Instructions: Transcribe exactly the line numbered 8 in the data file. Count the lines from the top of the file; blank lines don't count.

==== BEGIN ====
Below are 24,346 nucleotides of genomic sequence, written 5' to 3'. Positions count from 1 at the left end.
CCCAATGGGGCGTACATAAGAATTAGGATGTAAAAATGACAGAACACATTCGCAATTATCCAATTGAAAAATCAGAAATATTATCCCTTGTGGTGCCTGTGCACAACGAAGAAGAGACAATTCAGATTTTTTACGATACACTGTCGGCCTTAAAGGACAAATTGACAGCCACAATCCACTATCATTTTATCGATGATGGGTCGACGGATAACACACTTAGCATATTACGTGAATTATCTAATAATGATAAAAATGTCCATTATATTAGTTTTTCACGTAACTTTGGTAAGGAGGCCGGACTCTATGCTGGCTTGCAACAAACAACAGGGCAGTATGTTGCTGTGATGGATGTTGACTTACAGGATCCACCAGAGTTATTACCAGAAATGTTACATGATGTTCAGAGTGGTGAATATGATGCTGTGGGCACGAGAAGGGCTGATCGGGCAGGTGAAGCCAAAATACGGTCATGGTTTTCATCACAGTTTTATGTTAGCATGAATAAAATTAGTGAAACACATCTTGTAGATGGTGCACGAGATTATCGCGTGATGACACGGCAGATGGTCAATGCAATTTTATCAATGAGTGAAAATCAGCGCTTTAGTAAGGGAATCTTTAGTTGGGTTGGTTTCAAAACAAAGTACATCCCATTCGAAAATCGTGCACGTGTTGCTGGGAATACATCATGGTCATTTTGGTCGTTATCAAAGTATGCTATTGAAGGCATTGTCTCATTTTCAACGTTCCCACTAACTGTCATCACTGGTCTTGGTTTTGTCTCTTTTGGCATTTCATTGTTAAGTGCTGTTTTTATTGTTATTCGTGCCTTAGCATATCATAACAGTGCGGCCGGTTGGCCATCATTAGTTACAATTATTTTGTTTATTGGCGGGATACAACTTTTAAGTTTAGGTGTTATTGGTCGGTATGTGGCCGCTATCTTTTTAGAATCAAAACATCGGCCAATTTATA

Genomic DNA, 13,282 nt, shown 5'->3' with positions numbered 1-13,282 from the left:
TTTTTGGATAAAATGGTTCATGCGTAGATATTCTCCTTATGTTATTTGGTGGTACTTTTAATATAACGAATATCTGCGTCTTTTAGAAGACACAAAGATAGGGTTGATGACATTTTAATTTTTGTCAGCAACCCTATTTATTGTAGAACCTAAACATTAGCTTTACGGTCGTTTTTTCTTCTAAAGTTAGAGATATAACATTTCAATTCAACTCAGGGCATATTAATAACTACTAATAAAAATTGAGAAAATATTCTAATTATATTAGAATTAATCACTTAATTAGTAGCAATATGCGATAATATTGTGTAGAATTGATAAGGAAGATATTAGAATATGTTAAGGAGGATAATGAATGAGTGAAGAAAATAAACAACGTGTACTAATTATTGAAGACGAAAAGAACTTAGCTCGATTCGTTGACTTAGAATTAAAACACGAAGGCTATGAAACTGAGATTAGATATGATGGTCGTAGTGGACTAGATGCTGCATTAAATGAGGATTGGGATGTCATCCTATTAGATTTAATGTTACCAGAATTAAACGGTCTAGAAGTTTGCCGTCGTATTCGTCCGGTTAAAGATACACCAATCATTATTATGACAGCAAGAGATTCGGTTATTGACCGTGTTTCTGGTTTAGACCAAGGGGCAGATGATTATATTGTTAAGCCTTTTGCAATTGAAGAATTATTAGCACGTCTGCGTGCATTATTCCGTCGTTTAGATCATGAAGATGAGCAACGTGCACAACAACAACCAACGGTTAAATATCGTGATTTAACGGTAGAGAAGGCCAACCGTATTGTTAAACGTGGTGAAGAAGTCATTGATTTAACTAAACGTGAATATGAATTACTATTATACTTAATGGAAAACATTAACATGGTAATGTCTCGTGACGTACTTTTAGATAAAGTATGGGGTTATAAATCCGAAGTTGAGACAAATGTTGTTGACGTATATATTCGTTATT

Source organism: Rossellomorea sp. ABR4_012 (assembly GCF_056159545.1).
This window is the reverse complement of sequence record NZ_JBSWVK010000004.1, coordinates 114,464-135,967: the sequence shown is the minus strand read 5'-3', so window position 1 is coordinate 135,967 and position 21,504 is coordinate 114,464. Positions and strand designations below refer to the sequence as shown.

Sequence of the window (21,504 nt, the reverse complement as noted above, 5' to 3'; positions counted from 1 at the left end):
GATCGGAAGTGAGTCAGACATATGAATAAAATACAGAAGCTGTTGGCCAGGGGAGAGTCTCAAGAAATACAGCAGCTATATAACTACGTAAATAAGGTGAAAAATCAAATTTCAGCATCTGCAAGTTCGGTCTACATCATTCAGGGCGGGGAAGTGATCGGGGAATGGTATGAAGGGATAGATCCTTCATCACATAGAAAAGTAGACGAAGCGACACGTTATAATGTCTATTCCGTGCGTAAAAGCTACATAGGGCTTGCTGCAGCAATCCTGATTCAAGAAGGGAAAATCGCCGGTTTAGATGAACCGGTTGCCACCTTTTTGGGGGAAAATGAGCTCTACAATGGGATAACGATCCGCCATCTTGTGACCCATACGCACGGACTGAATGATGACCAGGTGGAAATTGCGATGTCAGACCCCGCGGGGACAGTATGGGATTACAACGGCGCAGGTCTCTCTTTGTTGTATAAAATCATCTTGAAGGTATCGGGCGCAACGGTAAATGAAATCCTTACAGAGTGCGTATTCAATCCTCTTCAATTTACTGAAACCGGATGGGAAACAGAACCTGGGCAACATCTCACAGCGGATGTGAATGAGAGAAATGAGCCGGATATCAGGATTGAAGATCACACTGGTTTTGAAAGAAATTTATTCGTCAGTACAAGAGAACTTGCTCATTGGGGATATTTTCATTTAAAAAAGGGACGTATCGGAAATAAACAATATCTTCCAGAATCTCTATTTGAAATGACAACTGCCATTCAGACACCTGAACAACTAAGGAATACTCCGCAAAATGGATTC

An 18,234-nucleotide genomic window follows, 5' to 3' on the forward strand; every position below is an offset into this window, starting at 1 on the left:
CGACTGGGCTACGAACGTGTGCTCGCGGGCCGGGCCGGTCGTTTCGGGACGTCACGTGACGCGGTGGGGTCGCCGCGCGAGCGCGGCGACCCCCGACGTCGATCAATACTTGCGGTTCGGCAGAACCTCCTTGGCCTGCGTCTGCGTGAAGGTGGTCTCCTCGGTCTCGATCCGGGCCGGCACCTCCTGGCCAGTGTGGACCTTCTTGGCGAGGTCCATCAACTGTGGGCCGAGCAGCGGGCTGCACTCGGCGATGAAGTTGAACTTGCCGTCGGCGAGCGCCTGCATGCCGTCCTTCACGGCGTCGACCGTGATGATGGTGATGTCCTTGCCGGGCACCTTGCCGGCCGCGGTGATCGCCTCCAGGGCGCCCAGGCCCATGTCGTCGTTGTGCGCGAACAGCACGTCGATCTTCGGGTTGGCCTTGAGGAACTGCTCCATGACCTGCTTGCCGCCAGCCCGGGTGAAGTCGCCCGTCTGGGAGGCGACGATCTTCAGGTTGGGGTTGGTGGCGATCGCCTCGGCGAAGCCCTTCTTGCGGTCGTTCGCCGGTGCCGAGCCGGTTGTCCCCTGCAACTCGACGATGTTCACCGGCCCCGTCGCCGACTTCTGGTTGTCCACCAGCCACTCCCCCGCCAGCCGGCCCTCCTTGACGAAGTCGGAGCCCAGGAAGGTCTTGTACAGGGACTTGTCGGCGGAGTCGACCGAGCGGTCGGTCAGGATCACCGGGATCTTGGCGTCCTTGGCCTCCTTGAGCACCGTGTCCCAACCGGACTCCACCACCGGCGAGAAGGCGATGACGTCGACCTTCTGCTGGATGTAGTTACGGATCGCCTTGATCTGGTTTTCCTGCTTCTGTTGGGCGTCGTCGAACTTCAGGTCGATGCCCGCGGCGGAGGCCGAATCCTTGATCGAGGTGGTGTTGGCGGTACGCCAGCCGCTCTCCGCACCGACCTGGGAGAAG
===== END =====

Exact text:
GATCGGAAGTGAGTCAGACATATGAATAAAATACAGAAGCTGTTGGCCAGGGGAGAGTCTCAAGAAATACAGCAGCTATATAACTACGTAAATAAGGTGAAAAATCAAATTTCAGCATCTGCAAGTTCGGTCTACATCATTCAGGGCGGGGAAGTGATCGGGGAATGGTATGAAGGGATAGATCCTTCATCACATAGAAAAGTAGACGAAGCGACACGTTATAATGTCTATTCCGTGCGTAAAAGCTACATAGGGCTTGCTGCAGCAATCCTGATTCAAGAAGGGAAAATCGCCGGTTTAGATGAACCGGTTGCCACCTTTTTGGGGGAAAATGAGCTCTACAATGGGATAACGATCCGCCATCTTGTGACCCATACGCACGGACTGAATGATGACCAGGTGGAAATTGCGATGTCAGACCCCGCGGGGACAGTATGGGATTACAACGGCGCAGGTCTCTCTTTGTTGTATAAAATCATCTTGAAGGTATCGGGCGCAACGGTAAATGAAATCCTTACAGAGTGCGTATTCAATCCTCTTCAATTTACTGAAACCGGATGGGAAACAGAACCTGGGCAACATCTCACAGCGGATGTGAATGAGAGAAATGAGCCGGATATCAGGATTGAAGATCACACTGGTTTTGAAAGAAATTTATTCGTCAGTACAAGAGAACTTGCTCATTGGGGATATTTTCATTTAAAAAAGGGACGTATCGGAAATAAACAATATCTTCCAGAATCTCTATTTGAAATGACAACTGCCATTCAGACACCTGAACAACTAAGGAATACTCCGCAAAATGGATTC